Rocks is not absorbent so that won't help your smell. Pebbles are small and generally smooth so they shouldn't hurt your ducks feet but I imagine it wouldn't be too comfortable either since they will always have to walk on it (since entire enclosure is rocks). Once they poop on it, the poop will eventually get trapped in between the rocks, soon the rocks will probably clog and you'll have to try to rake it (which is probably difficult, rocks are heavy). I suppose you could try hosing it but that would just make it even more wet and the rocks act as a mulch slowing down the evaporation of water beneath it.

    Placing rocks just for your swimming area or waterer to separate the mud from the water would be a better idea so they can't dig dirt and put it back into their water source.

    Sand is pretty good (when it's dry) when you first start out, and you can scoop out like a cat litter. Once it starts to get wet, it is very smelly and messy. Since sand is pretty fine, it doesn't leave much room for evaporation of the surface beneath it. I'd think it would stay wet for quite a while unless you want to be turning it. Same with rocks, if you want to remove it because it didn't work so well, it will be a workout as it's pretty heavy to haul out.

    As for straw, leaves, and hay, they don't absorb moisture very well unless you chop them up really well exposing more ends to absorb. From my experience, they mat down pretty easily with poop meaning you will have to put in labor to rake and turn it.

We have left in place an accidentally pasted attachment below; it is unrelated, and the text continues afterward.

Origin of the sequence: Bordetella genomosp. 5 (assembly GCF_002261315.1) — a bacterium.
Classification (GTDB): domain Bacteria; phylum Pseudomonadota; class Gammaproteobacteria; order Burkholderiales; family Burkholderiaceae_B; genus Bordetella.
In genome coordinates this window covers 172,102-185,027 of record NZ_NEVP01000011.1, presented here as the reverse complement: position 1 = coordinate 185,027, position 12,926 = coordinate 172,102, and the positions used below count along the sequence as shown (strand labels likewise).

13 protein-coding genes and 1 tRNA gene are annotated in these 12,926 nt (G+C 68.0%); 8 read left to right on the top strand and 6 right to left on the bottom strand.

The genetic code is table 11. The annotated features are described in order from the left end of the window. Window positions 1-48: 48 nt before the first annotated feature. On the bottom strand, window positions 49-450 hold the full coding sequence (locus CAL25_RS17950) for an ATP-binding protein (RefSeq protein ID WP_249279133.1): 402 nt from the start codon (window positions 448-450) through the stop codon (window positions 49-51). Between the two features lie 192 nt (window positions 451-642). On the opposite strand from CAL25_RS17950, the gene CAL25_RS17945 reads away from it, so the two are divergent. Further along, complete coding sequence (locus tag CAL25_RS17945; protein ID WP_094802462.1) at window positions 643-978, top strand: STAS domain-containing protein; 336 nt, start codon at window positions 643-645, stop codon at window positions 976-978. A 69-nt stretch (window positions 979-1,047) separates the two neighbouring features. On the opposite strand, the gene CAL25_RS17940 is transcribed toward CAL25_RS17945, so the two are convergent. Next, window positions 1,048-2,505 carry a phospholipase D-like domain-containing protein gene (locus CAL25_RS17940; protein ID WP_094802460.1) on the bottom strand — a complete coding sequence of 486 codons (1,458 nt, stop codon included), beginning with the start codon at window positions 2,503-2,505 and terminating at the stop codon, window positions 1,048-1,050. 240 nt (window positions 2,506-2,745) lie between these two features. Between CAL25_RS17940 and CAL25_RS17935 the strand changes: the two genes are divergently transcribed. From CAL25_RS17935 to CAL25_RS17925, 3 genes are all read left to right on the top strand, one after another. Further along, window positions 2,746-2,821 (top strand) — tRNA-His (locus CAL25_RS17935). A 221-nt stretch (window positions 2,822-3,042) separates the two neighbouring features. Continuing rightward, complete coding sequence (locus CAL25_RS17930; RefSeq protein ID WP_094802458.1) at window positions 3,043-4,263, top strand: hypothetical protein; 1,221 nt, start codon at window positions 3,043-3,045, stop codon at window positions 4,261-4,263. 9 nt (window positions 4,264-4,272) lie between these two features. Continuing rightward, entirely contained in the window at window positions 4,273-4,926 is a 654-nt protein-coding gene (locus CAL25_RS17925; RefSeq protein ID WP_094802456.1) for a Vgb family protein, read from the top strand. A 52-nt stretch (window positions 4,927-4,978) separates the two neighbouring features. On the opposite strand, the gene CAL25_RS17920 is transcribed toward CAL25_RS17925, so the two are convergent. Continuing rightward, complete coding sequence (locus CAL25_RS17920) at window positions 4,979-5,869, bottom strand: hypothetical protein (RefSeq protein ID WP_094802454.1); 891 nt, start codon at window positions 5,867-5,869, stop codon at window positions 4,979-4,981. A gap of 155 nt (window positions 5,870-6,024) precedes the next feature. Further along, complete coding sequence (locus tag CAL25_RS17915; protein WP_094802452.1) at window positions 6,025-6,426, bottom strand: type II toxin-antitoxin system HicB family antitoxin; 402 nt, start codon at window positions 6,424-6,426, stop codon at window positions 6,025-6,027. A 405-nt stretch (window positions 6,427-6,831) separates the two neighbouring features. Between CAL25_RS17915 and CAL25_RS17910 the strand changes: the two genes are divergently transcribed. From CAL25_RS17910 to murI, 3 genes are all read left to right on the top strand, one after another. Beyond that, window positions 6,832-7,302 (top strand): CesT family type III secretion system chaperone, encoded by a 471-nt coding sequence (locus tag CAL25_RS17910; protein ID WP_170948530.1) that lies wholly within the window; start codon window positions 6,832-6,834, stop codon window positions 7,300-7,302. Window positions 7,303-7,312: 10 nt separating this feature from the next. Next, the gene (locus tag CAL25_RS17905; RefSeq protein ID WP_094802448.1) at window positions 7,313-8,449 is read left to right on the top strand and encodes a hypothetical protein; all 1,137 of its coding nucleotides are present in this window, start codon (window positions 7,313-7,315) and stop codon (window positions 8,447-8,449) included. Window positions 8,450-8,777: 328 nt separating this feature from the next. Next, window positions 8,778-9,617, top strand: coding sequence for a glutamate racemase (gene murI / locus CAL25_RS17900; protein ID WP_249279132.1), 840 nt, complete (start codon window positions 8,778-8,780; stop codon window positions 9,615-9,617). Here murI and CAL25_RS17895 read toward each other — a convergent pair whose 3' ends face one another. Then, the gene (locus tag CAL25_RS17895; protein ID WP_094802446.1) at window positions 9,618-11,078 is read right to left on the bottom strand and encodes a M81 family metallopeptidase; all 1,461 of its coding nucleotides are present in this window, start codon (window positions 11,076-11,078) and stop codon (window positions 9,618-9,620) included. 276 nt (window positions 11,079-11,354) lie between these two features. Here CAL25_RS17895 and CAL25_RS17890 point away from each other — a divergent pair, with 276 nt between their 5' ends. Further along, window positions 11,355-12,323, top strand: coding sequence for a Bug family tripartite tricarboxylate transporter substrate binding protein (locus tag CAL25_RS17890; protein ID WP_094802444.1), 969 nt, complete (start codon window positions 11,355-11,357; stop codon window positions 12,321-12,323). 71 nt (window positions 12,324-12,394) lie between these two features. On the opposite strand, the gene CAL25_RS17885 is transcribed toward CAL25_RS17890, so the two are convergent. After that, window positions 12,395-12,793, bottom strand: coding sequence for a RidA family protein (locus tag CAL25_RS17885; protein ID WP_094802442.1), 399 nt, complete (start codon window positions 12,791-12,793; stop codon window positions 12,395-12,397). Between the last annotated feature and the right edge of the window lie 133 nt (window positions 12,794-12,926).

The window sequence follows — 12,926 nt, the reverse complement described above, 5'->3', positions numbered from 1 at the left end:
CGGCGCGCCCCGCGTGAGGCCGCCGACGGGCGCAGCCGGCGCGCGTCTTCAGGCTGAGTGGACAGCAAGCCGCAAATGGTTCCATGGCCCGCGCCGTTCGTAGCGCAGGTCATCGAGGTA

My best absorbent material has been dried pine wood shavings which I just sprinkle more on top as needed. Some brands are better than others. The ones we get here are very uniform, fluffy (will fluff back up), without odd sticks, wood chips, and odd pieces. I've used some brands that weren't as good so you will have experiment with the ones in your area. Shavings tend to work well when dry so if your enclosure is exposed and get lots of rain, this would not be your choice of material.
    Last edited: Jun 19, 2016
  9. OmaJulie

    OmaJulie Hatching

    Jul 2, 2015
    Wow, thank you everyone for your input! I can see that I need to address the slope first of all! My ducks, Dausy, Pip and Theodore really enjoy burrowing down in the dirt when it gets wet. I would hate for them to have none of that. Their area us nicely shaded, but if course that slows the evaporation also (mixed blessing). I have an inflatable kids swimming pool that I change the water in every other day and put clover and grass clippings in for them. It looks like I need to aim towards a mixture of things.
    I am also trying to train them to spend some time each day foraging in my yard. I let my girls (6 chickens) forage each afternoon -hopefully after they have dutifully laid their eggs. The ducks are still pretty scared to be 'out', but I will keep working at it.

  10. In the Duck house I use pine shavings.
    In the outside run I use pea gravel on the bottom with a top layer of Gravel. Also sidewalk blocks under their pool.
    Stays drier and is so easy to hose off.